"We have spent ourselves into a hole," at-large D.C. Councilman David Catania declared last week, citing the city's total debt and urging legislators to resist Mayor Vincent C. Gray's request to reprogram $23 million left over from fiscal 2012. Instead of saving those funds, the executive proposed moving them from the operating to the capital budget.
By law, money left from the operating budget at the end of a fiscal year cannot be retained. But the money can be shifted to the capital budget and then used to finance construction, renovations and maintenance needs. Capital funds can be carried from one year to the next.
David Umansky, spokesman for Chief Financial Officer Natwar Gandhi, confirmed the District's total debt is $8.9 billion. To make payment in 2013, the city will use $690 million in tax revenues.
The debt service is "more than the entire cost of running the Department of Human Services and the Child and Family Service Administration combined," said Catania. "We spend less than $500 million for our police department."
It's all breathtaking. Consider this fact: The local 2013 budget is $6 billion. That's nearly $3 billion less than the city owes.
Council Chairman Phil Mendelson told me he has been complaining about the debt since 2006. He has advocated paying for capital projects out of existing revenues rather than borrowing.
Gandhi pushed the council to set a 12 percent cap -- down from 17 percent -- on borrowing against the local budget. He also has used projected income tax revenues to back District bonds. Both have helped lower interest rates, said Umansky.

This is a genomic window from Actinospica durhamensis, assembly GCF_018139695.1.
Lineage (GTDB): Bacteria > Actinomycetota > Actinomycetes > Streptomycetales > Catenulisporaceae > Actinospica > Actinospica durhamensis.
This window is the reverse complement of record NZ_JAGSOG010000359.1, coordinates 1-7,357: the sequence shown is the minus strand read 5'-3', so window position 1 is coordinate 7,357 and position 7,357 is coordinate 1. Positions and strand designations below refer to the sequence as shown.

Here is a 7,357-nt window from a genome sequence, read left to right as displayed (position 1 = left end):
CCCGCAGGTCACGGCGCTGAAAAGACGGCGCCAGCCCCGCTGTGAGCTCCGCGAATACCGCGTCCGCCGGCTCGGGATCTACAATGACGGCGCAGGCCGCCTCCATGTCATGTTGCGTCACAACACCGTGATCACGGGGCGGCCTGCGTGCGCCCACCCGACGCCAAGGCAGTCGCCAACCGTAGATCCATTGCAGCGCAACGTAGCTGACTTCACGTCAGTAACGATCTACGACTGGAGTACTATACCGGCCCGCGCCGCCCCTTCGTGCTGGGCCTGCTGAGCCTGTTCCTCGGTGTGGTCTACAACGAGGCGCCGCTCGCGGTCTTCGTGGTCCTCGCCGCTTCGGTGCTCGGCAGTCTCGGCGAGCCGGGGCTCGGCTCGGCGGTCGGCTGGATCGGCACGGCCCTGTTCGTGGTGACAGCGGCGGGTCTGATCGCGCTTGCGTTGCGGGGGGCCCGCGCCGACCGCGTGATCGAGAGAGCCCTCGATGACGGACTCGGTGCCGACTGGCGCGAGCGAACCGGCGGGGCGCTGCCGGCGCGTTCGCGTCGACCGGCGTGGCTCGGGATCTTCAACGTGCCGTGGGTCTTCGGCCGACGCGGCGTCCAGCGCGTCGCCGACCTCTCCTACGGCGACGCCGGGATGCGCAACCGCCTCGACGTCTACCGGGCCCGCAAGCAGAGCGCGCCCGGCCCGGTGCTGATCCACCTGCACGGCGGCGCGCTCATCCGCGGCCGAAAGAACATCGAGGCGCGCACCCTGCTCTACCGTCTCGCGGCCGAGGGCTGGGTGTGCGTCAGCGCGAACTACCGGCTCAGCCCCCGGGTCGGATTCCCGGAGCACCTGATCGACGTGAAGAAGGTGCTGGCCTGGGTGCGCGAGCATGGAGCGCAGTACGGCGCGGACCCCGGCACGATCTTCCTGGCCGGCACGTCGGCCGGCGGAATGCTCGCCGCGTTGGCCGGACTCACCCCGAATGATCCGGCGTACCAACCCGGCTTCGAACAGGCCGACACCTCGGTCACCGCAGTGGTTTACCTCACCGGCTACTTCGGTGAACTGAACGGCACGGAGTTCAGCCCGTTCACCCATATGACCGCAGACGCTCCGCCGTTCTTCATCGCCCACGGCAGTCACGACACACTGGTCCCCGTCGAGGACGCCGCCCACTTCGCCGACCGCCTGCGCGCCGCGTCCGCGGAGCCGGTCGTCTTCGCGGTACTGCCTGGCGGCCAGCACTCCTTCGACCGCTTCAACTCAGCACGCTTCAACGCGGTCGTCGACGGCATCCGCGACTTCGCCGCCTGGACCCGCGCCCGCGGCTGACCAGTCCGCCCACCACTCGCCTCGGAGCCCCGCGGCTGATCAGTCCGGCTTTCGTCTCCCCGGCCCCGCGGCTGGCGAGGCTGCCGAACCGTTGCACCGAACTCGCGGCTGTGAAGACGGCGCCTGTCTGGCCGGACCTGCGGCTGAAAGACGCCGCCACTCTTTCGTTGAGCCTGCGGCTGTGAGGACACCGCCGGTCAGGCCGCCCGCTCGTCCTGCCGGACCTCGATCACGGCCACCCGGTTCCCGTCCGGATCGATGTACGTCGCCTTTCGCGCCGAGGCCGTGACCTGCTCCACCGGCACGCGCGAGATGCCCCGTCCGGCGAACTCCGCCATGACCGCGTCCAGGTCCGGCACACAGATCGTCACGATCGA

Catania, no fan of using projected income tax revenue as collateral, said he's "not advocating zero debt. The debt should be proportional to the size of the government and the city."
Other jurisdictions suffered dramatically during the Great Recession. The District fared better. But if significant cuts in the federal government are implemented next year, they could greatly affect the city's economic stability and viability.
That possibility should encourage elected officials to devise an aggressive debt-reduction plan while holding the line on spending. At the very least, they might consider saving what isn't spent.
That is not what the council did last week.
Sure, members complained vociferously about Gray's $23 million spending proposals, decrying the absence of supporting documentation. "It's like we're being flimflammed," said Ward 3's Mary Cheh.
And, Mendelson may have been concerned about the city's long-term debt. But the chairman persuaded the majority of legislators to support the mayor's requests. (Ward 4's Muriel Bowser and Catania voted against them.)
"On balance, I thought it was better to spend the money," said Mendelson, noting at least the mayor was using existing revenues for capital projects.
Truth be told, saying no could have created fallout for a few council members, including Mendelson, who are on the ballot in Tuesday's general election. The mayor's requests included money for charter and traditional public schools. Education is a major issue for voters.
"There are no political points to be scored by being responsible," said Catania.
Jonetta Rose Barras can be reached at email@example.com.
Jonetta Rose Barras' column appears on Tuesday and Friday. She can be reached at firstname.lastname@example.org.